All of our posts on the theory of anesthesia will be collected here.  For more information on Linus Pauling’s life and work, visit the Linus Pauling Online Portal or the OSU Special Collections homepage.

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Anesthetics have been used throughout much of human history as tools for relieving pain and shielding the body. They have played a major role in human health and medicine from prehistory to the present. In our blog series Linus Pauling: The Mystery of Anesthesia, we will examine Linus Pauling’s intriguing theory of anesthesia and the science and history that surrounds it.

Until the 18th century, anesthetics were typically concocted from the local flora by herbalists and chemists. Opium, for example, is thought to be one of the oldest prepared anesthetics known to man, distilled from poppy flowers farmed by Sumerians as early as 4000 BC. In the late 1760s, however, Joseph Priestley discovered the anesthetic power of nitrous oxide in its gaseous state, rendering most conventional herbal anesthetics outdated. Following Priestley’s discovery, the international scientific community launched a number of small-scale investigations into potential anesthetics, eventually resulting in the use of ether, chloroform, and other gases. In 1803, Friedrich Wilhelm Sertürner distilled morphine from pure opium, creating another wave of interest among researchers.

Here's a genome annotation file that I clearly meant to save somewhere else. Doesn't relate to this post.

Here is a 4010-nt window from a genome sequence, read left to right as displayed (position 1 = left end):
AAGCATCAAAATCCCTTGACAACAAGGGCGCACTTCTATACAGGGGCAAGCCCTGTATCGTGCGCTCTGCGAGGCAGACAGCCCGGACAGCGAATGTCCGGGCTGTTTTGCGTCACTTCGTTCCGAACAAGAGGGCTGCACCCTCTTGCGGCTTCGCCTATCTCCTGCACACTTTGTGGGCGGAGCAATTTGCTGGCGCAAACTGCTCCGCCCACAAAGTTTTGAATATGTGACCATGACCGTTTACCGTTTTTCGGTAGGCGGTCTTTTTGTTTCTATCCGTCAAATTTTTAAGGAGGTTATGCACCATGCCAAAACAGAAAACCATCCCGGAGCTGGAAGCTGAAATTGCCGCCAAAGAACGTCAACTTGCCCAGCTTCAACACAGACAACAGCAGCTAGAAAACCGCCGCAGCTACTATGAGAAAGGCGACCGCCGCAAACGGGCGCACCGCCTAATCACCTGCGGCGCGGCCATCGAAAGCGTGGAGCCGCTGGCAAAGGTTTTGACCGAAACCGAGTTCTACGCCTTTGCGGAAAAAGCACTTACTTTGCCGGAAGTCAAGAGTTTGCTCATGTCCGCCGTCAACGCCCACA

Despite a great deal of medical interest in anesthesia during the early 1800s, little was known about the properties of anesthetics. What caused the numbness and unconsciousness? Why were the effects of anesthesia reversible? What made some more powerful than others? A few intrepid anesthesiologists suggested that the anesthetic gases formed a sort of fog in the brain, or that they caused the nerves or brain matter itself to coagulate. Unfortunately, without access to advanced medical and chemical technologies, or an understanding of brain function, scientists had little hope of uncovering the mechanisms behind anesthesia.